“Cross-cultural is a good way of thinking about all of the art in these galleries,” she adds. “Each one of these objects tells a story and it’s most often a cross-cultural story, whether it’s techniques that are borrowed from other lands, motifs, colors, but it’s emphasizing universal themes and commonalities and building bridges and going beyond borders.”

As the objects placed together help us cross time and culture boundaries, the space itself builds something of a temporal bridge between the MFAH’s own past and future. With the opening of the Nancy and Rich Kinder Building, the museum has rearranged spaces and put more of its permanent collection on view in the Audrey Jones Beck and Law Buildings. The renovated Islamic Worlds Galleries were once home to the museum’s library and decades ago its cafe. Now, the original Mies van der Rohe architecture, including a wall of glass windows and interior patio, flood light into the space and the exposed columns and curved line of building frame the space, showcasing the art of architecture.

Moving deeper into the galleries, we see the cross-cultural perspective most distinctly in a special alcove highlighting the connection and influence between Chinese and Iranian blue and white ceramics that began over 1300 years ago with trade routes opening between East Asia and Islamic lands.

“The Iranian world was extremely important for blue and white. It was actually the cobalt from Iran that went to China that gave you the blue on the Chinese blue and white,” explains Froom.

Along with geometry and nature, the galleries highlight the word, both sacred and secular, with writing on vessels, tiles and wooden screens. Another half gallery focuses on the art of the book and even the art of the creation of the book, displaying not just Qur’an manuscripts, but texts of literature, legends and scientific treaties, along with book bindings and calligraphy tools.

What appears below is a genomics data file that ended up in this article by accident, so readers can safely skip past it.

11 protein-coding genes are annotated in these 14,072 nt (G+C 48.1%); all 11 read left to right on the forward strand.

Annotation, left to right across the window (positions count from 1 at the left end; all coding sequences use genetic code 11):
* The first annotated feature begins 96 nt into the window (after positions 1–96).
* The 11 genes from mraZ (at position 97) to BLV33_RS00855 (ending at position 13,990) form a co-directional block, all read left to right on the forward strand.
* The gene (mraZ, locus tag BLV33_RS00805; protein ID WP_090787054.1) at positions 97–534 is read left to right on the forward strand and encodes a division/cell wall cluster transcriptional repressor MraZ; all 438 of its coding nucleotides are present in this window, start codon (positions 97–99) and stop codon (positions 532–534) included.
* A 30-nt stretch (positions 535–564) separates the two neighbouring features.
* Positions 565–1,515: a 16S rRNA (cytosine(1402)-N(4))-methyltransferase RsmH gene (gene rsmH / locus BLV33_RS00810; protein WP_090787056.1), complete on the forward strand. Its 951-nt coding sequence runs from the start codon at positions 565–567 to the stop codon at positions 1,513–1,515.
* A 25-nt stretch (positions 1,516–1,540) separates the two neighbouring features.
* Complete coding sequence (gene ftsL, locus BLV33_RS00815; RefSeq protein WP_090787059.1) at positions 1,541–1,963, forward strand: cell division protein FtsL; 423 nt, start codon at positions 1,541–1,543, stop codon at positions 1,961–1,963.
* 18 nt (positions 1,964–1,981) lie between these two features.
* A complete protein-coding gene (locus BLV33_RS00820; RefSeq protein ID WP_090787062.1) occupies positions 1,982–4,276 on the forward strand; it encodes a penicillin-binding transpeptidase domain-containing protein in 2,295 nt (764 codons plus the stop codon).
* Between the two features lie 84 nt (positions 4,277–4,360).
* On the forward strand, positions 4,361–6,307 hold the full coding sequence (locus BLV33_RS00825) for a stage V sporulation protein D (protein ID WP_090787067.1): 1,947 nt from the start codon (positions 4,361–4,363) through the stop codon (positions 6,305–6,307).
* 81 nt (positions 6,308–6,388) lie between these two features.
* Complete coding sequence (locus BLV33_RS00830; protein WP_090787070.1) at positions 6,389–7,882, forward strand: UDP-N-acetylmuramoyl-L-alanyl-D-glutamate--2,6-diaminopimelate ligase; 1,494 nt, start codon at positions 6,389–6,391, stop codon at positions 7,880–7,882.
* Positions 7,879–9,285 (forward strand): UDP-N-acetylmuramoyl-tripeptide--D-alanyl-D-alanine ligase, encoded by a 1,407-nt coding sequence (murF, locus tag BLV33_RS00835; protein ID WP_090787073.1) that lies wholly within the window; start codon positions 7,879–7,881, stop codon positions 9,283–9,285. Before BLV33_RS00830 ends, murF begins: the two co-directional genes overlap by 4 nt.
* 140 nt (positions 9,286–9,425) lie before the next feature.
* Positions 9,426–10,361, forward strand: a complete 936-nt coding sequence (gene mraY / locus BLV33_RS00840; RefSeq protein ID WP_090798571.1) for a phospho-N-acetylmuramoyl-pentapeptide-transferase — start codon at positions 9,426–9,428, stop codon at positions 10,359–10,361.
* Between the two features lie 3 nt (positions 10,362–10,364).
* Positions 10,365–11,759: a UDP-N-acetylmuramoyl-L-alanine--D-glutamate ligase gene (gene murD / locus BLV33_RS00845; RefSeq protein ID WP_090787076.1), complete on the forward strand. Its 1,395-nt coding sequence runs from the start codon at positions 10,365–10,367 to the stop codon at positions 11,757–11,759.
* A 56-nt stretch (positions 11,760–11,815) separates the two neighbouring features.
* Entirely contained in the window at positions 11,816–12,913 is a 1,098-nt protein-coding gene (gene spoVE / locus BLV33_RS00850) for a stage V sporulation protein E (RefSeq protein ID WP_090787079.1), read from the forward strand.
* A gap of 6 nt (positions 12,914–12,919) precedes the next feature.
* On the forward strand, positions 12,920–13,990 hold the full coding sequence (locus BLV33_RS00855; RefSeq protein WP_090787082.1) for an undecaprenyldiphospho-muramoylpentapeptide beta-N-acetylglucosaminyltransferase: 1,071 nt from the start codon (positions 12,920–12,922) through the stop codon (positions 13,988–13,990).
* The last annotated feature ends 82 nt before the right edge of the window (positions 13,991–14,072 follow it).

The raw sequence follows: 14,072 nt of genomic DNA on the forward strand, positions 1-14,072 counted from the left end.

“Calligraphers enjoyed the highest status among artists because they conveyed the word of Allah, and the tools they used to do this were also treasured artworks in their own way,” notes Froom.

She says that taken together the art of the word illustrates the “transmission of knowledge, culture, technologies that is conveyed through the book, and the book as not just the text but the embellishments around the text, so the beautiful margins, often marbled, illuminated with extraordinary fine designs and secular manuscripts that are illustrated and represent many different painting traditions across the centuries.”

Within the pages of some of these manuscripts we do see depictions of humans, but the galleries also hold several rare large-scale portraits of Persian royalty and another human universality, dancing, specifically dancing women of the court.

“This is very unusual to have this large scale,” says Froom of the paintings in the collection. “You do not see this anywhere else. This is a late 18th, 19th century Persian tradition that goes way back to pre-Islamic Iran.”

Though the opening of these galleries might be a historic step forward for the museum, Froom hopes for the individual museum visitor they will be an “oasis of calm, reflection, introspection and discovery.“

“Mr. Hossein Afshar is the very astute collector who has lent his collection to us,” remarks Froom. “His life’s mission is to share his collection with the world as widely as possible and we share that mission with him.”